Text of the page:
|A shadow population in Hong Kong|
|Written by Marie Beatrice Gauthiez|
|Wednesday, 09 May 2007|
Without a doubt, they are here. They arrived one day, sometimes without any luggage, from their native country… India, Sri Lanka, Congo, Somalia, any place in the world where lives of people are jeopardized by authoritarian governments. They are asylum seekers.
Refugees' regulation in Hong Kong
Hong Kong has been a land of immigration for a long time. People from the mainland and then from the United Kingdom arrived and settled there. Thanks to these people from different horizons, Hong Kong grew as a prosperous city.
However nowadays, immigrants that arrive at the Hong Kong doors, are more than unwelcome: they are ignored. According to a Hong-Kong United Nations Refugee Agency report, at the end of April 2006, there were 1473 asylum seekers in HK waiting for a decision and 113 refugees waiting for resettlement in another country. 24, 7% of them were women and 23,9% were children, 90% of them are said to come from Asia (China, Pakistan, India, Sri Lanka, Indonesia and Nepal). The United Nation High Commissioner on Refugees (UNHCR) receives between 150 and 160 applications a month.
The Hong Kong Government tries to keep its eyes closed and even refuse to draft a refugees law. Hong Kong is not signatory of the 1951 Geneva Convention while China is. Therefore, they have any legal laws to respect. They are not obliged to give a status to the refugees, nor any kind of help actually.
Only the Hong Kong UNHCR is dealing with the refugees. They grant approvals to the refugees that allow them to get the refugee status. Some non- governmental organizations such as Christian Action help the refugees in their everyday lives and help them to prepare their case for the UNHCR interview. It takes months, sometimes years.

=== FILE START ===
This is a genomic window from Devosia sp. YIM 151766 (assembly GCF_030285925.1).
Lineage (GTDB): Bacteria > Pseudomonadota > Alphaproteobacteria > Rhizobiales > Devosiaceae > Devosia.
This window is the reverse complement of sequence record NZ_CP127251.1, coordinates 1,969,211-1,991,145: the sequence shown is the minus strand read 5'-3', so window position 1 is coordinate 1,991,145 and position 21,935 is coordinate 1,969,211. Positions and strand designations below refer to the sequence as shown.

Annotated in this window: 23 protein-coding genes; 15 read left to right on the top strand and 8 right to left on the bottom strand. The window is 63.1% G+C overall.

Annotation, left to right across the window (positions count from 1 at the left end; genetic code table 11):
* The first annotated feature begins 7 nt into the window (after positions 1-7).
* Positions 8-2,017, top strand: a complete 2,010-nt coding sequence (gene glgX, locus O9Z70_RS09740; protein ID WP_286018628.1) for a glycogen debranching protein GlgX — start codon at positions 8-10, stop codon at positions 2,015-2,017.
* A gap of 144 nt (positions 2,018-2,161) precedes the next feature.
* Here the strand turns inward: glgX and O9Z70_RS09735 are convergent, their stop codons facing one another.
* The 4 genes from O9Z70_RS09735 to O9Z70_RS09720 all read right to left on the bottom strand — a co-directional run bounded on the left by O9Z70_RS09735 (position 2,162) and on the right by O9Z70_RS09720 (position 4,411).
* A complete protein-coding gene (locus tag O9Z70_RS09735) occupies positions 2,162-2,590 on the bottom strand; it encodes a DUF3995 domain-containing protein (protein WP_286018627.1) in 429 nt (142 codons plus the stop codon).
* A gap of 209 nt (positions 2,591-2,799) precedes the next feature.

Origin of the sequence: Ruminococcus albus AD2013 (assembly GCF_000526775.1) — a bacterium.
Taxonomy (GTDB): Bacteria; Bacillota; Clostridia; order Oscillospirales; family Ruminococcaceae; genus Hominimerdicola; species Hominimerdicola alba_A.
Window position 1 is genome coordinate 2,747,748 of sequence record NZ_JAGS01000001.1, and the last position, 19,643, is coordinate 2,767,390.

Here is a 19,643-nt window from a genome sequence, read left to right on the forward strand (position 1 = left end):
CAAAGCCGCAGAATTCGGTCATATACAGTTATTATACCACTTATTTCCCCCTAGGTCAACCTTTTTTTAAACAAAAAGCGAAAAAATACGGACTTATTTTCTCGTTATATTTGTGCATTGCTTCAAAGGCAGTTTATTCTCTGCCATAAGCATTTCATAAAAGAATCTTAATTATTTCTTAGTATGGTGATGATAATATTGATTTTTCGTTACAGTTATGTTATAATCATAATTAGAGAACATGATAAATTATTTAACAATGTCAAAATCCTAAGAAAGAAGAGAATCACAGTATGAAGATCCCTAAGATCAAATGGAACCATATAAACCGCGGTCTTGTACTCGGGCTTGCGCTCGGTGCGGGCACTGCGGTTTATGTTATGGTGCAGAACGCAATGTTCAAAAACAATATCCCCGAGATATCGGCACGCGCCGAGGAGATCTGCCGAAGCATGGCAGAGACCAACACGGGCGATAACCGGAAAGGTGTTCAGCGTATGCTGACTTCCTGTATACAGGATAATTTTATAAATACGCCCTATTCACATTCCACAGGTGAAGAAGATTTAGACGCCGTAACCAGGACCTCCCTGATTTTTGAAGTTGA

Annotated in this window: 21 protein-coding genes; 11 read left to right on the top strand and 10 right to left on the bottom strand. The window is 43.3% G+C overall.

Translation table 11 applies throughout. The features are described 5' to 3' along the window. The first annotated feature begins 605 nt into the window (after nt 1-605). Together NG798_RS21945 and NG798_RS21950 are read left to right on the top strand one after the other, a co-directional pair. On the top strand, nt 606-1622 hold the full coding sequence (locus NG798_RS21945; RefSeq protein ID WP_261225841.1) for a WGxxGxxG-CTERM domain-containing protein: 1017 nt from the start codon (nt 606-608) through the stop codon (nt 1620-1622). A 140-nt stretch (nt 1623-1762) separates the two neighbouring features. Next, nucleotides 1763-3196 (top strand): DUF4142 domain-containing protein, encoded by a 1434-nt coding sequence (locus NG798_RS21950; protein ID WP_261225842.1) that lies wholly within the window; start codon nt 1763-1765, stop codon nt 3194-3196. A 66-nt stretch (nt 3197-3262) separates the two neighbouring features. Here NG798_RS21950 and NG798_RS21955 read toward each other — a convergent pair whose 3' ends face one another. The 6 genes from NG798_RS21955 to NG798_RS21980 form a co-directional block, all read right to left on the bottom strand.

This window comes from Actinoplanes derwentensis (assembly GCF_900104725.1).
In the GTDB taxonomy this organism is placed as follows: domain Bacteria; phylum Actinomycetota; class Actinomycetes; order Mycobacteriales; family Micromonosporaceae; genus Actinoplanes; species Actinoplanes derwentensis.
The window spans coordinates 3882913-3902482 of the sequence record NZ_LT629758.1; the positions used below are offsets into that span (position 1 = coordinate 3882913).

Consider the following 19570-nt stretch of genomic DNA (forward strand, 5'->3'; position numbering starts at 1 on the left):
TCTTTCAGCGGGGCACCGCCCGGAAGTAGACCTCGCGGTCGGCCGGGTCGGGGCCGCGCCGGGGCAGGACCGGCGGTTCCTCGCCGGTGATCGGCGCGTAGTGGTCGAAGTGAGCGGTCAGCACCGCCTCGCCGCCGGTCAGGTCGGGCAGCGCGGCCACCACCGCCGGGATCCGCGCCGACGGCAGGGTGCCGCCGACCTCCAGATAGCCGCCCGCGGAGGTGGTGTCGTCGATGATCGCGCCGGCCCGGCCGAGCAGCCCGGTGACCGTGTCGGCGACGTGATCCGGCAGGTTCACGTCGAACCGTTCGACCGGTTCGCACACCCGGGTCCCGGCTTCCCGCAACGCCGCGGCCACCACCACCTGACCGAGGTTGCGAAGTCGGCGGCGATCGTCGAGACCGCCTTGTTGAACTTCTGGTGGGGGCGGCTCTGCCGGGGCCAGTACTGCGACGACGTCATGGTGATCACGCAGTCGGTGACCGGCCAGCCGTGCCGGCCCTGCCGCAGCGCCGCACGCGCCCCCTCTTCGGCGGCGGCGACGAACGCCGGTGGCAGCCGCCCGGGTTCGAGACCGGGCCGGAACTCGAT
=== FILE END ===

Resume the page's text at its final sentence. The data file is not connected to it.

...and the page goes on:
During this long period of waiting, doubts and pains, refugees are not allowed to work, they have little money, they miss home and most of the time have no news of their relatives.
Why is the Hong Kong government so reluctant to deal with the refugees issue?
Even if Hong Kong has not adopted the Refugee Convention, this does not completely absolve her of obligations in international humanitarian relief. Indeed, Hong Kong is obliged under customary international law (CIL) to safeguard the rights of refugees.
The principle of non-refoulement is generally taken to include non-refusal at the borders and a responsibility to provide temporary asylum. When attacked on this non respect of the international law, the Hong Kong government invokes the fact that Hong Kong is such a small place that welcome people is not possible.
The government is afraid of potential economic refugees, that come here in order to work, or even illicit intentons. Hiis doubts on the real motivations of the refugees are based on the fact that only 10% to 15% are declared as genuine refugees at the end. The really busy UNHCR also tries to get rid of some cases in waiting until the situation in the refugees' country of origin gets better to send the refugees back.
It may have been chilled by the vietnamese boat people experience. Flows of Vietnamese seek asylum in Hong Kong. Back then, the government lend money to the UNHCR to take care of these refugees. The UNHCR debt appraoches the HKD1.16 billion. Since they are still not able to pay the government back, the government tends to held its reluctant position.
Here is a video from a speech that Mark Daly, a human right lawyer, gave at the opening of the exhibition “A sense of Asylum”. He describes some aspects of the legal issue of refugees. He is fighting to push the Hong Kong government to recognize some rights to the refugees and provide them with more basic help.
|Last Updated ( Wednesday, 09 May 2007 )|
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